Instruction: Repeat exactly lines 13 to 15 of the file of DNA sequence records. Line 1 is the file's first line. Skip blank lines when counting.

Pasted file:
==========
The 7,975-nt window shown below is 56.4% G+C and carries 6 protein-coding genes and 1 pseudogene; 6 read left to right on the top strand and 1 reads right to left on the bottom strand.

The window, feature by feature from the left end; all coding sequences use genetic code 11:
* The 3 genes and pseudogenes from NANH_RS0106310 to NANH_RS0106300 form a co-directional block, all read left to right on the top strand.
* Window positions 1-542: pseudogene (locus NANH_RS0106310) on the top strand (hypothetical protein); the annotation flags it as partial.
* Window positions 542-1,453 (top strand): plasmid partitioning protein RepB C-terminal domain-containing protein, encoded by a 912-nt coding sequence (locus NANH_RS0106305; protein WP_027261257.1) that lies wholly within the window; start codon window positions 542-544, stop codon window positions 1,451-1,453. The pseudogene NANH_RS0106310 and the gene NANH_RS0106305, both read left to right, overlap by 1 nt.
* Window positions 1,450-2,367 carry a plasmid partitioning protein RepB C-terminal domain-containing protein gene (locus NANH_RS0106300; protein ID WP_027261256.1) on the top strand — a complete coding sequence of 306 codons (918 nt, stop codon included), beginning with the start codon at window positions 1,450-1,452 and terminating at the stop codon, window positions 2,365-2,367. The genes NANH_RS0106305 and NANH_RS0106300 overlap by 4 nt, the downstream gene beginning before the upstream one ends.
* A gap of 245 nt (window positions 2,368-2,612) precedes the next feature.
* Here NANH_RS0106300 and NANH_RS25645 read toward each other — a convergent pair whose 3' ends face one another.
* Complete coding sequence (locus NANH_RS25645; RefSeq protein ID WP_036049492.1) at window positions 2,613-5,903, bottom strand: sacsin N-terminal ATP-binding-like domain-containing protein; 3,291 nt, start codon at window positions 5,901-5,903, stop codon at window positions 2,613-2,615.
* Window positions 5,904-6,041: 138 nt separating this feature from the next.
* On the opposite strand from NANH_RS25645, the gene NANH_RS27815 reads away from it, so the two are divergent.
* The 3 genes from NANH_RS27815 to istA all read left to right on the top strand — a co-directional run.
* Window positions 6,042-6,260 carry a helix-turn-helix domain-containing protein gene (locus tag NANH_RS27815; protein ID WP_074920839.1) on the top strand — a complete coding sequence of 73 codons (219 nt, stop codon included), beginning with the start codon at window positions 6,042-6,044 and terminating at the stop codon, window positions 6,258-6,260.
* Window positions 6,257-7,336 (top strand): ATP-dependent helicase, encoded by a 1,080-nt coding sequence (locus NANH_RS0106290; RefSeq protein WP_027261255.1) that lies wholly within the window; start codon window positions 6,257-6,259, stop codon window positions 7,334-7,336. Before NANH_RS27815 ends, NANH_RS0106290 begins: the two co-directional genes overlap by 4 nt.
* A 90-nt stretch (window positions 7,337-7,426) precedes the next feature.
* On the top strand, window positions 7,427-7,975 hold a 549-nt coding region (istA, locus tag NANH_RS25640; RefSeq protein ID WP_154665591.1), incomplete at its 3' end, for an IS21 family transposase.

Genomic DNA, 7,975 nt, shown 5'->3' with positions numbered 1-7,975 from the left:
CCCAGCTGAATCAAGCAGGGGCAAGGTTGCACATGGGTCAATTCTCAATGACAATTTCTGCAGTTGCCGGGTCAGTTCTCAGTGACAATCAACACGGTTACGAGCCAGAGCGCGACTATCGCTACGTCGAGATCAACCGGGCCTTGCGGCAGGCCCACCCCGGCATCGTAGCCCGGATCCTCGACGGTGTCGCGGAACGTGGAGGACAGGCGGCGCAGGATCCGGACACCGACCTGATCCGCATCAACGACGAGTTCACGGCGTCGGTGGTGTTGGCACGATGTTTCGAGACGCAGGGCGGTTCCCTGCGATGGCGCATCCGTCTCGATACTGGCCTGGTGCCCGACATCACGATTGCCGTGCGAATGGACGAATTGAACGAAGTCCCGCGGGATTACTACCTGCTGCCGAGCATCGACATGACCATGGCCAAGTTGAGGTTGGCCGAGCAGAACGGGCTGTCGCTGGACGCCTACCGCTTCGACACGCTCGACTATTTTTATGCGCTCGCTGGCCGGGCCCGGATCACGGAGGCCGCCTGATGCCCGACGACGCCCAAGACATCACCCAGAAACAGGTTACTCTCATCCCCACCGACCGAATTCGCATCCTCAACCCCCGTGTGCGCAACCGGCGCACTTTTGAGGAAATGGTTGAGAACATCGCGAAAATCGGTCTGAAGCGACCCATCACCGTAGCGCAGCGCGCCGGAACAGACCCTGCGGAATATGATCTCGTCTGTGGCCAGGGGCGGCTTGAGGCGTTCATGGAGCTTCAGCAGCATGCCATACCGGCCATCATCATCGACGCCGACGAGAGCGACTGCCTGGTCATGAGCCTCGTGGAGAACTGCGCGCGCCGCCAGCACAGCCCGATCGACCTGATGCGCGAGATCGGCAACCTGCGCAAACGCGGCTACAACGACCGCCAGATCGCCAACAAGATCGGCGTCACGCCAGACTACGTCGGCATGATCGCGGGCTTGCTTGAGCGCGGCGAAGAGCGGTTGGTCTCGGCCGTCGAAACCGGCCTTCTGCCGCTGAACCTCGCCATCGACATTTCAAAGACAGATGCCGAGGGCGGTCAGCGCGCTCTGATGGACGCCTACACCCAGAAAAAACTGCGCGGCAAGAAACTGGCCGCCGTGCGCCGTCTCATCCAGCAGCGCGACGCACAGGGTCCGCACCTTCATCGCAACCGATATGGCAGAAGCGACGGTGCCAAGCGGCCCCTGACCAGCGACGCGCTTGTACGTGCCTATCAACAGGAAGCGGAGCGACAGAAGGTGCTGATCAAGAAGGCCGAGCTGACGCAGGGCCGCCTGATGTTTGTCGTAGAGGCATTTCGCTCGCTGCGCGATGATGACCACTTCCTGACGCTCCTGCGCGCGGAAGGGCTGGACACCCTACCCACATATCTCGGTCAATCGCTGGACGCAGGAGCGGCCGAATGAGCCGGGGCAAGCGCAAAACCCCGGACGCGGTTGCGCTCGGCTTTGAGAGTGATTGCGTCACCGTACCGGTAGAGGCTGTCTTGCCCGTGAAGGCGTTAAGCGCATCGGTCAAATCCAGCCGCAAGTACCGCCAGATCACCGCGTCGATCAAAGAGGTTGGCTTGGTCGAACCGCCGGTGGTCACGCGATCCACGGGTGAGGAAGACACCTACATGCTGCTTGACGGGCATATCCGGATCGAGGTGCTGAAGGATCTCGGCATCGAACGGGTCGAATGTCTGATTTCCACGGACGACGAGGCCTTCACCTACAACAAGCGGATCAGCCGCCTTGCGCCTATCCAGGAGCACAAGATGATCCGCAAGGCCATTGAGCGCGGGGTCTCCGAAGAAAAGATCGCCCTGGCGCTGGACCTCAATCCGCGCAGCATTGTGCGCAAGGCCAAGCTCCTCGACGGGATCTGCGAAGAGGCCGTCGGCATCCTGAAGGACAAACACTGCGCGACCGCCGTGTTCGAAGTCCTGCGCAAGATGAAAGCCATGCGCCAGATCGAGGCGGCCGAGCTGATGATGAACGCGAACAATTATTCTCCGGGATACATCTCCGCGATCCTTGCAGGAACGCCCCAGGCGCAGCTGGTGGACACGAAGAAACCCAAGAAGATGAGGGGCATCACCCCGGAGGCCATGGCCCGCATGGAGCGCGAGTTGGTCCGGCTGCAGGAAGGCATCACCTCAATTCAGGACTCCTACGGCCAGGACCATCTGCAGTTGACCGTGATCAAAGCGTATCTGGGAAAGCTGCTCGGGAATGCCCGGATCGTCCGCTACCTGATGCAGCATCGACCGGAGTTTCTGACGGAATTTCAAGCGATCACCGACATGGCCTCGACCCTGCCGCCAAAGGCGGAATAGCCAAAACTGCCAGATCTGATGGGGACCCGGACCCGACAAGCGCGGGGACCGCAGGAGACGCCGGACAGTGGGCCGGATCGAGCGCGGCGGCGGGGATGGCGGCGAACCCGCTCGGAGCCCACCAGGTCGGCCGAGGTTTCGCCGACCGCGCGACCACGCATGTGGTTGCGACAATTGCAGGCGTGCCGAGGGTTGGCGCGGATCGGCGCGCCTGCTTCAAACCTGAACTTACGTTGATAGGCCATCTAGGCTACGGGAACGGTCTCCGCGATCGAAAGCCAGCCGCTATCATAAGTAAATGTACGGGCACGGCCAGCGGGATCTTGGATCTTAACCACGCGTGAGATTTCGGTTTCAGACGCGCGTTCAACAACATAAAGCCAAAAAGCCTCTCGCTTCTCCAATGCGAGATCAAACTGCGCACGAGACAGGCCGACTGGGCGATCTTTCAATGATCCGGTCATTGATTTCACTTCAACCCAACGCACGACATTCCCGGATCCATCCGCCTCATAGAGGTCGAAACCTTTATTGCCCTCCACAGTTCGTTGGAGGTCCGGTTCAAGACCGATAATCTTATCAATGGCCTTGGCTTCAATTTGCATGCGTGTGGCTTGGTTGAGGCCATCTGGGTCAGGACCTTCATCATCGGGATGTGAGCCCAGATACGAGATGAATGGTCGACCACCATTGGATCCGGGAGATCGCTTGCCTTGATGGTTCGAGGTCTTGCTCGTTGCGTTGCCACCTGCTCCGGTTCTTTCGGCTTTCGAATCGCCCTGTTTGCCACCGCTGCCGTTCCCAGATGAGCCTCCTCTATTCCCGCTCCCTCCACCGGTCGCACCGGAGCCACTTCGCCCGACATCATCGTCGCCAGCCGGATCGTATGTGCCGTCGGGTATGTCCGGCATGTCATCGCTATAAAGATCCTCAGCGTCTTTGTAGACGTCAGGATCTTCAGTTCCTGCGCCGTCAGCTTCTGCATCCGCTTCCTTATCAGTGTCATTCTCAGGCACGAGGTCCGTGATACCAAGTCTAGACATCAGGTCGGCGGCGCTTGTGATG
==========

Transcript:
* Window positions 6,042-6,260 carry a helix-turn-helix domain-containing protein gene (locus tag NANH_RS27815; protein ID WP_074920839.1) on the top strand — a complete coding sequence of 73 codons (219 nt, stop codon included), beginning with the start codon at window positions 6,042-6,044 and terminating at the stop codon, window positions 6,258-6,260.
* Window positions 6,257-7,336 (top strand): ATP-dependent helicase, encoded by a 1,080-nt coding sequence (locus NANH_RS0106290; RefSeq protein WP_027261255.1) that lies wholly within the window; start codon window positions 6,257-6,259, stop codon window positions 7,334-7,336. Before NANH_RS27815 ends, NANH_RS0106290 begins: the two co-directional genes overlap by 4 nt.
* A 90-nt stretch (window positions 7,337-7,426) precedes the next feature.